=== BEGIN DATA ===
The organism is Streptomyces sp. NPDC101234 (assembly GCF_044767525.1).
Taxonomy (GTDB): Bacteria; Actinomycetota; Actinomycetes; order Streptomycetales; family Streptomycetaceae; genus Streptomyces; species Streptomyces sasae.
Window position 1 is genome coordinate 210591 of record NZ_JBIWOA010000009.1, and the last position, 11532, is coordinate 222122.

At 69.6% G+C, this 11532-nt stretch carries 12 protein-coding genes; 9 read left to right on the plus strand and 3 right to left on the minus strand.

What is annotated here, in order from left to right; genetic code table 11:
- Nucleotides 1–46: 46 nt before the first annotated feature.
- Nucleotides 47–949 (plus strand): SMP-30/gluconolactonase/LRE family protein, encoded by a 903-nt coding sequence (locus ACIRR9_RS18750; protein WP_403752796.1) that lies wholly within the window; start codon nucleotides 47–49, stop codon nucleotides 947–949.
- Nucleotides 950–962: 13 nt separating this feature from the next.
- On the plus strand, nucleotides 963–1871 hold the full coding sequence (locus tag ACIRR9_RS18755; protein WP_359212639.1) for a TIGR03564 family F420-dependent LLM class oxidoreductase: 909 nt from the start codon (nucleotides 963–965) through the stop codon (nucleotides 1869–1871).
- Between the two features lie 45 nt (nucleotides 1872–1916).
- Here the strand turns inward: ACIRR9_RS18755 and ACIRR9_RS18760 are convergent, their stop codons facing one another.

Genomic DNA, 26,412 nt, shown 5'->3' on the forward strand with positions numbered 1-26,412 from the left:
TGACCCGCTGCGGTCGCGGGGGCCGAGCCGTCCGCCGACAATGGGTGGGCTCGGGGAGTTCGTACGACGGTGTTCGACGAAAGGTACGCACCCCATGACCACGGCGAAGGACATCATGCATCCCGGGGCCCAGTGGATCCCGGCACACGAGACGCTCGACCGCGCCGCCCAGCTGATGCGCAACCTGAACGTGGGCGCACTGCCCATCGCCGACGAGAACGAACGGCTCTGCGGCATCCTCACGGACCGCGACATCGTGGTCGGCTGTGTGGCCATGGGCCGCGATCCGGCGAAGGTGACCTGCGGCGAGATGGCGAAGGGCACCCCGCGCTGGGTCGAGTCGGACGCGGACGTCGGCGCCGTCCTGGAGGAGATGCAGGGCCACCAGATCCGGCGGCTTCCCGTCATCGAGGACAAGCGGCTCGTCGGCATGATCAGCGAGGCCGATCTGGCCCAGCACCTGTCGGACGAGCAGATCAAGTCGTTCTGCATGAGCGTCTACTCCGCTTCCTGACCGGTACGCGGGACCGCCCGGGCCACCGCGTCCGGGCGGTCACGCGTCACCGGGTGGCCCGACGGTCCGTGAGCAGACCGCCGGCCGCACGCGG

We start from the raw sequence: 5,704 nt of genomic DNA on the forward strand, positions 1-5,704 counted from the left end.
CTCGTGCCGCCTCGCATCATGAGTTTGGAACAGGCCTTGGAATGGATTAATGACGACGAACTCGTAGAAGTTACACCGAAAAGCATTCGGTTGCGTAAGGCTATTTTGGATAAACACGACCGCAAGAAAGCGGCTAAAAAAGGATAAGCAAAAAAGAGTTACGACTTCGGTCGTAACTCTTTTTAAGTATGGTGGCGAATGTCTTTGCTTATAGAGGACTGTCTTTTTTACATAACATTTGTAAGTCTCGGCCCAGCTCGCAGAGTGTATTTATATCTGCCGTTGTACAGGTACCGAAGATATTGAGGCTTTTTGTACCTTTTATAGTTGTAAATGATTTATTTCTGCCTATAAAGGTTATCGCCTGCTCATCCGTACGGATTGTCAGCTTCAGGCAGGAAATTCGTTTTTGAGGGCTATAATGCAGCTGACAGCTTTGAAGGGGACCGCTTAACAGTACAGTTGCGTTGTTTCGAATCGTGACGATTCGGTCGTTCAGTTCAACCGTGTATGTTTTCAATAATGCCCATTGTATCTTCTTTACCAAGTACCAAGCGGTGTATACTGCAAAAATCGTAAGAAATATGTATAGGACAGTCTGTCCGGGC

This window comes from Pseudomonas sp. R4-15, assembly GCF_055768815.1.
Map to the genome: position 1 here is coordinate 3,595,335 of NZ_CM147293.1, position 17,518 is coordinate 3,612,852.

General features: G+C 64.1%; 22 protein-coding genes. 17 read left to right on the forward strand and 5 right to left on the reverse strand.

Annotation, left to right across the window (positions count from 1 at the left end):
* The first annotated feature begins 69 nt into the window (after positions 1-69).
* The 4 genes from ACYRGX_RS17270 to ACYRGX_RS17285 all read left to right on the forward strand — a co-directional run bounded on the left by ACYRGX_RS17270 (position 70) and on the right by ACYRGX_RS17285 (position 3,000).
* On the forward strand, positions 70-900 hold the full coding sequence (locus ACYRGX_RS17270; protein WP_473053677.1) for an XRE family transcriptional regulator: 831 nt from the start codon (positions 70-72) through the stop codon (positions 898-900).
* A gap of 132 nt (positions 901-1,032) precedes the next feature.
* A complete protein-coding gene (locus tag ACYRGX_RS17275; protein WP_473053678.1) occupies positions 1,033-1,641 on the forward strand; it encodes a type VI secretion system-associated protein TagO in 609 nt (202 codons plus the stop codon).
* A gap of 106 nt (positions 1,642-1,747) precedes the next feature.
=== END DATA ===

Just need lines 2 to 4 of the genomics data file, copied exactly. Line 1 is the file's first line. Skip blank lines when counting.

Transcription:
Taxonomy (GTDB): Bacteria; Actinomycetota; Actinomycetes; order Streptomycetales; family Streptomycetaceae; genus Streptomyces; species Streptomyces sasae.
Window position 1 is genome coordinate 210591 of record NZ_JBIWOA010000009.1, and the last position, 11532, is coordinate 222122.

At 69.6% G+C, this 11532-nt stretch carries 12 protein-coding genes; 9 read left to right on the plus strand and 3 right to left on the minus strand.